Streaming platforms such as Facebook, YouTube, TikTok, Twitch, and Instagram have therefore become more important during the pandemic. Those who want to distinguish between winners and losers have it easy on this issue. The main problem for musicians during this phase is that digital events had to be free and relied solely on donations. Thus, during the lockdown, it was mostly about keeping loyal fans and showing that things would continue again after the lockdown. Even if couch concerts don't necessarily indicate that to everyone, of course.
Digital offerings during the lockdown were a good alternative for many users to keep their spirits up when alternatives were closed. When celebrating together via Zoom and the online concert that was running at the same time, there was almost a nice atmosphere. However, after the end of the lockdowns that impacted various industries, music and culture were practically on their own. As a result, many people switched to other options, replacing live music in their everyday lives.
For this reason, the challenge was to be able to stay in the back of people's minds despite the many alternatives, in order to get back on track after the lockdown. Thanks to many creative ideas, this was quite successful. However, in order to be prepared for possible restrictions, you should take tasks such as marketing into your own hands if possible. A website for example, can be a big help.
The many reactions and the concerts on offer, some of which are fully booked after just a few minutes, show the anticipation of many visitors. For most, the complete abandonment of live music was anything but nice, so a return to real concerts and events was very important. Nevertheless, some differences have emerged that you as a musician should always keep in mind for your own performances and events:
It is clear, of course, that most musicians are now absolutely motivated again after a two-year break to inspire their fans with live performances. So there are currently many gigs where tickets from previous years as well as new tickets can be used. For most musicians, the current summer is thus a chance to make up for the difficult times of the previous two years, to become better known and to get fans celebrating again.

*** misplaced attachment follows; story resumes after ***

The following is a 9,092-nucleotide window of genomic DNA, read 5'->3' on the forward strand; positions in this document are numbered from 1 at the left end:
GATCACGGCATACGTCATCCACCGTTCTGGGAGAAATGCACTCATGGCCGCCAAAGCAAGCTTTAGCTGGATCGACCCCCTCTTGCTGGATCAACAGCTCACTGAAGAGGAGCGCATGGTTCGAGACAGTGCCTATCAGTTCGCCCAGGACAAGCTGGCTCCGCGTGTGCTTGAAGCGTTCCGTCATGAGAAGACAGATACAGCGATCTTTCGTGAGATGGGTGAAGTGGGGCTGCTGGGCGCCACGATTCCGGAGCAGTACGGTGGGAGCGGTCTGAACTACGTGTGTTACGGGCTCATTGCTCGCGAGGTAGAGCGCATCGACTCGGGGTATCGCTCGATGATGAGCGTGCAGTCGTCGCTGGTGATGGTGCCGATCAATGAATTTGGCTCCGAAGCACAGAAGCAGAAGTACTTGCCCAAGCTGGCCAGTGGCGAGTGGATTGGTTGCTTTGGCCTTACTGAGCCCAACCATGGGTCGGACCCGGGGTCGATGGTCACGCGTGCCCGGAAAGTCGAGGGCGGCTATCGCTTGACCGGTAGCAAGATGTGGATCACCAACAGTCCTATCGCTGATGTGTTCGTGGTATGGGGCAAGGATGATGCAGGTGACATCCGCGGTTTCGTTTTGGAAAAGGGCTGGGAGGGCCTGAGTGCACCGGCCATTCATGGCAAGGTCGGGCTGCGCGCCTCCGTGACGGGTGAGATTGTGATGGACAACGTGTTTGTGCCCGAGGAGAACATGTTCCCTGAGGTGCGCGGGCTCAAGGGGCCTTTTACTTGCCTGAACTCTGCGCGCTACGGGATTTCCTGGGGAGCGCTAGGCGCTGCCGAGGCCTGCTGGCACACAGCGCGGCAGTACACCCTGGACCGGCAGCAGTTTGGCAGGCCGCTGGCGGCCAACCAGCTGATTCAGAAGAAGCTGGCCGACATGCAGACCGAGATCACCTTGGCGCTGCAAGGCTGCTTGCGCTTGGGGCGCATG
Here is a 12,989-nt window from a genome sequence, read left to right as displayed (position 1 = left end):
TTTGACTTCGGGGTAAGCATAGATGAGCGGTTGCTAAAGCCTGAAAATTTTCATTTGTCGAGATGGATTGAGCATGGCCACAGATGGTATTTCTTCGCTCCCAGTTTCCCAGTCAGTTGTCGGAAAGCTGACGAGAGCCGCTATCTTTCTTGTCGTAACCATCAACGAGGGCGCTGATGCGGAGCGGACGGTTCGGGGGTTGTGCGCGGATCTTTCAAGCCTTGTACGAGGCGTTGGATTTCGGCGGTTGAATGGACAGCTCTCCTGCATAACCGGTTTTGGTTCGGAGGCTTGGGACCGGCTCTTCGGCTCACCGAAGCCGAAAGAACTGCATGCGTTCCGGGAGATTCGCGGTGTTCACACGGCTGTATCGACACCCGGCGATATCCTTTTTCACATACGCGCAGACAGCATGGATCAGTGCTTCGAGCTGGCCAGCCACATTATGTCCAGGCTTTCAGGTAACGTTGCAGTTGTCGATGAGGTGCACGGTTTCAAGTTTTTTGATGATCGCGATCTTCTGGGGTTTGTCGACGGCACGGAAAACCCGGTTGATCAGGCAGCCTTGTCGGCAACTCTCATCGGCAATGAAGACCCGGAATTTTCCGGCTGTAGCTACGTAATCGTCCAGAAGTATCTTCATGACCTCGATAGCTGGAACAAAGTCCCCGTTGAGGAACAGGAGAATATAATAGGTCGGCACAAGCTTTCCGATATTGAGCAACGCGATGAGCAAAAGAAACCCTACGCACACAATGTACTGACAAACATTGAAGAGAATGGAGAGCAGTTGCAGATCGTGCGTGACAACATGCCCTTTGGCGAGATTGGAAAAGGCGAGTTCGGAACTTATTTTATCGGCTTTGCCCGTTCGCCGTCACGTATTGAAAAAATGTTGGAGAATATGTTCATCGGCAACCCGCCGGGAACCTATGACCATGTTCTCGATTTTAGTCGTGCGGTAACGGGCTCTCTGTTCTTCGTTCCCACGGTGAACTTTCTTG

Whether new restrictions and rules are coming cannot be accurately predicted at this time. A concrete lockdown has been ruled out, but music and culture do not seem to have enjoyed high priority in politics so far. Therefore, it remains questionable how things will look in the winter or at the start of the new year. Musicians are not the only ones affected by this uncertainty. Artists, clubs, theaters, and similar institutions can hardly rely on reliable planning. Digital alternatives therefore remain important.
It remains to be seen what concrete measures will play a role. From today's perspective, a complete return of couch concerts and such community events is hardly conceivable, as many people have become extremely lockdown-weary in the meantime. Nevertheless, streams and other alternatives will of course remain dominant, which will certainly bring the leading platform many new users again in the fall and winter. In this way, the music business is also becoming more and more digital.
While looking back at the many lockdowns and restrictions by Corona now seems exhausting for many, a warm summer is just the right thing for most. Festivals and concerts with many other people almost remind us of the times before Corona. Therefore, in the name of mukken, we wish you a pleasant time, which you—with caution and consideration, of course—can fully enjoy again musically in the meantime. Feel free to use our personal ads for musicians and exchange information about the best concerts.
Originally published on November 21, 2022, updated on February 3, 2023
Main topic: Everybody can sing - this is how you learn it right!